Jewish Christmas Cookies

Jødekager

These cookies were developed by Jewish bakers in Copenhagen in the early 1800’s at some point. They are part of the Danish Christmas cookie pantheon. If you ask most of my family they are the best part. There are many versions of this recipe, I have found a few for you. My family’s recipe as well as two from 1890 – they are quite different.

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Alimenti: vino bianco, dal Taccuino Sanitatis, Manoscritto Casanatense 4182

Lutendranck

Lutendranck was the first historic spiced wine I tasted. Lutendranck is a medieval sweetened and spiced white wine that was typically enjoyed cold. While Kasper thinks the name means lute drink – or he puts it “gitar wine”. It sadly isn’t the meaning, rather it means something like clarified wine – which makes sense since it has been put though a sive to remove the spices. But it is less of a good story. It is sweet and spiced and totally yummy. The batch I made last week started tasting kind of like good mead and now tastes very spiced but still totally delicious. The wine could be drunk for fun or as a medicinal drink that could cure mental problems such as: longing, cantankerous, misery and melancholy. It could also be used to clean the chest and against coughs.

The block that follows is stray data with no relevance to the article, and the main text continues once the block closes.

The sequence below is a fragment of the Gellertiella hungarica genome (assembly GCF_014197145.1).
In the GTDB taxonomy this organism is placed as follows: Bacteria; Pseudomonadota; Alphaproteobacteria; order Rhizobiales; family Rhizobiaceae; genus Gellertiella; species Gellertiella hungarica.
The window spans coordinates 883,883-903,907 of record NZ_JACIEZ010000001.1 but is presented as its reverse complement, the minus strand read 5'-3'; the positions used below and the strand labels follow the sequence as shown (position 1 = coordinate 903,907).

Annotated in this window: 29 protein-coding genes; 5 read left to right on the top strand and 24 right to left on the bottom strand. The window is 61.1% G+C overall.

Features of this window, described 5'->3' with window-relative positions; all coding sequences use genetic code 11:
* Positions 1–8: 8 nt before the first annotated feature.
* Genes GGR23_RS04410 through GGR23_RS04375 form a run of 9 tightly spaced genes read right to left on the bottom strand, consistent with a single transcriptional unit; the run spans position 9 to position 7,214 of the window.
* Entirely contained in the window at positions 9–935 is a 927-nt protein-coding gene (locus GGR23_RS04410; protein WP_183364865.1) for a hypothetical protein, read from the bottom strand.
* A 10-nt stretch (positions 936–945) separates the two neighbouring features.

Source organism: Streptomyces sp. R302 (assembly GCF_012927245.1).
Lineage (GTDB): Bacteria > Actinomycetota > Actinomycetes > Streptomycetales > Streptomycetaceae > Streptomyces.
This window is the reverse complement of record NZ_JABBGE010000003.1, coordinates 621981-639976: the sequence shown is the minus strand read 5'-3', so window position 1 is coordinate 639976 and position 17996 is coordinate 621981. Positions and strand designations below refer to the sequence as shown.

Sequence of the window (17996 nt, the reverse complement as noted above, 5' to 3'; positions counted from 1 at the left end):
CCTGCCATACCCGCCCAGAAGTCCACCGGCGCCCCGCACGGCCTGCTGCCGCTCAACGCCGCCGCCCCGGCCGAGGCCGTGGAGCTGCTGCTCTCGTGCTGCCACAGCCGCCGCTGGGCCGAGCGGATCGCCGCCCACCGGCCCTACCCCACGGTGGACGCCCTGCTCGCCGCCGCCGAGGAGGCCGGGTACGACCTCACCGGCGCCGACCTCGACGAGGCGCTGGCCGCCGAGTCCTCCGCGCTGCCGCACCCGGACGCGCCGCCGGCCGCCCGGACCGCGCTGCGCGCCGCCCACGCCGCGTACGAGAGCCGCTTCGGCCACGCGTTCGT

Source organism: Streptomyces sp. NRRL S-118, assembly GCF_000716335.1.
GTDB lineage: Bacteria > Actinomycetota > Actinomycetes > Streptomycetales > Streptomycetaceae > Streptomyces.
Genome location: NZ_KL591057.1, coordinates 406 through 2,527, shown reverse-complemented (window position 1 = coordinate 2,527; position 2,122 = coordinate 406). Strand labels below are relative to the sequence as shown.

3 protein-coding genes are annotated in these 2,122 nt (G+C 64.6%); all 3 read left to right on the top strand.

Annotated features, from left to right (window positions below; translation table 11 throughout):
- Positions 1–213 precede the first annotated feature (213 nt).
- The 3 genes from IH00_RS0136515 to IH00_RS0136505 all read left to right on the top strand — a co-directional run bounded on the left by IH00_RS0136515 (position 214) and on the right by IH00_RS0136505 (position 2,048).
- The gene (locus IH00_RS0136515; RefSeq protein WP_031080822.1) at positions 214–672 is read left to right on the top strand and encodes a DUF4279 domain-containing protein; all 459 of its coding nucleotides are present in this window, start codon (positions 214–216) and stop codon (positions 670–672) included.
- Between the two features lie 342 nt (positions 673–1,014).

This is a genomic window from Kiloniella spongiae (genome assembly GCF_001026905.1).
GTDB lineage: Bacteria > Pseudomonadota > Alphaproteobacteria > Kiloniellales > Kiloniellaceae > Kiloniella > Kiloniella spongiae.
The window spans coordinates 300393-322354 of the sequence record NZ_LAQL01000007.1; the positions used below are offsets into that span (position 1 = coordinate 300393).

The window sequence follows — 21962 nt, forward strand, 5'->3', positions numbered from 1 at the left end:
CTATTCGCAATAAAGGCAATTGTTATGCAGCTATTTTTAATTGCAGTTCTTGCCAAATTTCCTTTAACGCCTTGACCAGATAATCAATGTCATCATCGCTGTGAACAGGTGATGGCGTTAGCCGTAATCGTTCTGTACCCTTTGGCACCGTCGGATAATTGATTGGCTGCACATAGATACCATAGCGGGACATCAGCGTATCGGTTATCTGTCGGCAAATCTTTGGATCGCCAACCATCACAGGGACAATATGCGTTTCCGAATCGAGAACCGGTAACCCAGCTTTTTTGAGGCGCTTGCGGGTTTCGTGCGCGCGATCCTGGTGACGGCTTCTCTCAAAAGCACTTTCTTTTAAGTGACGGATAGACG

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Medieval female fashion between 1000 and 1300

An overview of medieval female fashion from 1000 to 1300 (11th and 12th century) with lots of images from the source material as well as a short description of each type of garment. This post is focused on the upper classes.

The early medieval period does not have as much variation in the female dress as the later periods, but it does have some beautiful garments. It is interesting to see the female dress go from simple cotes and mantles over the elaborerte wide sleeved bliaut in the 1100’s and back to simpler cotes and cyclas in the 1200’s.

My personal favourite is the 1200’s fashion. If I didn’t have any restriction on which period to create a dress for that is the style I would go for. It just seem so comfortable and lovely.

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Male hair styles and head gear in the 1400’s

Early in the 1400’s, the (liripipe) hood remained a common component of dress for all classes, although it was frequently worn around the neck as a cowl or twisted into the fantastical shapes of the chaperon. Hats of various styles—tall-crowned with small brims or no brims at all, hats with brims turned up on one side for variations of the coif, or low-crowned with wider brims pulled to a point in front—began to compete with the draped chaperon, especially in Italy. A brimless scarlet cap became nearly universal for young Florentines in particular, and was widely worn by older men and those in other cities.1

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